The thing is, shitty a state of affairs in which I find myself, I don’t recall anyone having called time on my game just yet. And though I appreciate that we’re a little way past me getting what I want, there are still things I want, thank you very much. I want to blog because I love blogging, not to set an example to some imagined cancer community of which I’ve never considered myself a part. I want to be free to tweet or Facebook-post about whatever’s going on in my life without it looking like I’m doing it to harvest concern. I want to get texts and phonecalls and emails filled with gossip instead of worry, and I want to write lists of new-year pledges (#3: finish writing my next book, #4: no, actually finish writing my next book, #5: somehow become Zooey Deschanel) because it’s no different to what I’d normally do – and not because I’m concerned I’m running out of time.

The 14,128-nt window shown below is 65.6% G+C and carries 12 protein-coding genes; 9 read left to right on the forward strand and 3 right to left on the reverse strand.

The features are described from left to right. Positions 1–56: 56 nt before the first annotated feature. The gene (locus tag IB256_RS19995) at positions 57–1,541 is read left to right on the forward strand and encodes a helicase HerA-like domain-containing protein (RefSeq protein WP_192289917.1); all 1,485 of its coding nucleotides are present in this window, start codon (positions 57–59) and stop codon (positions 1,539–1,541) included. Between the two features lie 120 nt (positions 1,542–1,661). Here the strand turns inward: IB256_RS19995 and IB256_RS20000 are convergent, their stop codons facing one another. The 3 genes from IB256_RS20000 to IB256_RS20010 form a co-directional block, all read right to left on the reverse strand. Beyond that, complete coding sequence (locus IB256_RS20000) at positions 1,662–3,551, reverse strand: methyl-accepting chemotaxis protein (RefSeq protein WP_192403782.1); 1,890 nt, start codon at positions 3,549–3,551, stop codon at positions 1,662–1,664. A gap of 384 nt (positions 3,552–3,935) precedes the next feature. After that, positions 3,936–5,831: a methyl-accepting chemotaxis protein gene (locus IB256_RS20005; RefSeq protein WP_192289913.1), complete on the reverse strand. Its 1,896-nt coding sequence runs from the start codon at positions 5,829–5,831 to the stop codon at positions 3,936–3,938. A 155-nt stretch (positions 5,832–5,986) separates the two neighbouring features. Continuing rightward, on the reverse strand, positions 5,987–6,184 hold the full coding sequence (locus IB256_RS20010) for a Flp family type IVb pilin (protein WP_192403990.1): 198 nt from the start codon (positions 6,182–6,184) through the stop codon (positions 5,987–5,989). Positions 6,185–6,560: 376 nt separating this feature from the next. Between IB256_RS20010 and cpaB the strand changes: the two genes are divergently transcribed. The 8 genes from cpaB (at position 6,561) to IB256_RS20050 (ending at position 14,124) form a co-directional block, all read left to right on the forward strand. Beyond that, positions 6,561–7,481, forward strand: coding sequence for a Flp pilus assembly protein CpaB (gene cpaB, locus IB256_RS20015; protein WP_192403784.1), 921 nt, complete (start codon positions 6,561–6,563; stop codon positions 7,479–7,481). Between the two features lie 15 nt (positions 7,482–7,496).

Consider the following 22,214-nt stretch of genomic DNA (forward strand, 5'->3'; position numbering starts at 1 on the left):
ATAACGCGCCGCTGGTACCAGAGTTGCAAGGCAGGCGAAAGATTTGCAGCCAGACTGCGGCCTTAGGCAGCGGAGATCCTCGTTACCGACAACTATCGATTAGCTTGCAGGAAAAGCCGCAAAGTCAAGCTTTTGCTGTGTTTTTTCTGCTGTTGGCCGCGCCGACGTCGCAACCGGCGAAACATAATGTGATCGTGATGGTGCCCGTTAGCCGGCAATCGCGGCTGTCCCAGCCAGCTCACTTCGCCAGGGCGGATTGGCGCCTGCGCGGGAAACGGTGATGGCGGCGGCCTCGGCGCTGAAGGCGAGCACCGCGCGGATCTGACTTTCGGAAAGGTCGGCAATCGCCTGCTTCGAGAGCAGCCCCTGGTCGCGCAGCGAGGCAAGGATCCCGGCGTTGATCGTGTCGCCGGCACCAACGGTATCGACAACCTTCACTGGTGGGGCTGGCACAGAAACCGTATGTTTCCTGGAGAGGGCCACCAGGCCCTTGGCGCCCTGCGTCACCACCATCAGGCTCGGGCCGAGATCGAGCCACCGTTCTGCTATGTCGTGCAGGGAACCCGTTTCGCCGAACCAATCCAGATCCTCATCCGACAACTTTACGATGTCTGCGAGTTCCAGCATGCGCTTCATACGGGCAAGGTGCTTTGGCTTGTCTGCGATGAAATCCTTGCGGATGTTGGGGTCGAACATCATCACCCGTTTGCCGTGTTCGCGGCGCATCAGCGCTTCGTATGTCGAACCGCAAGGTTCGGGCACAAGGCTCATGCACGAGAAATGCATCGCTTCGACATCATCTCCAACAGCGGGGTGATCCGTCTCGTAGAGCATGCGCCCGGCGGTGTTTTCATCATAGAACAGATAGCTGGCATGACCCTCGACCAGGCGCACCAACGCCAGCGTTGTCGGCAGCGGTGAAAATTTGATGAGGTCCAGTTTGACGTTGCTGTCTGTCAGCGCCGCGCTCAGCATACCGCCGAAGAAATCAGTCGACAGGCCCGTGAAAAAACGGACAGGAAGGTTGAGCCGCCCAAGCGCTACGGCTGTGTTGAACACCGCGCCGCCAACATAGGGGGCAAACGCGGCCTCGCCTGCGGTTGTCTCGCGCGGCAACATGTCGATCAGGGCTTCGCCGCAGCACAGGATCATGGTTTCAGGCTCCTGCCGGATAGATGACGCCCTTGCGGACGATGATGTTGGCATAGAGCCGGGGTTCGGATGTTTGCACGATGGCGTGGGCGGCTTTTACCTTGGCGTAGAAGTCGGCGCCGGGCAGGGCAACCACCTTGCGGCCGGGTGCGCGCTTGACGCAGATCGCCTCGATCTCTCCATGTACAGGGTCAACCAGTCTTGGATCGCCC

What I want more than all of that, though, is for you to make a resolution for me. See, I don’t believe I’m going anywhere just yet. I don’t believe that every move I make or text I send or kiss I offer might be my last. And nor do I want you to believe it either. So how’s this for a new-year agreement: instead of wasting 2012 mourning a loss that hasn’t yet come to pass, let’s instead just spend it enjoying the loveliness that is the meantime, shall we? And in return, when it comes to the self-scrutiny of January 2013, I’ll go a little easier on myself. Deal?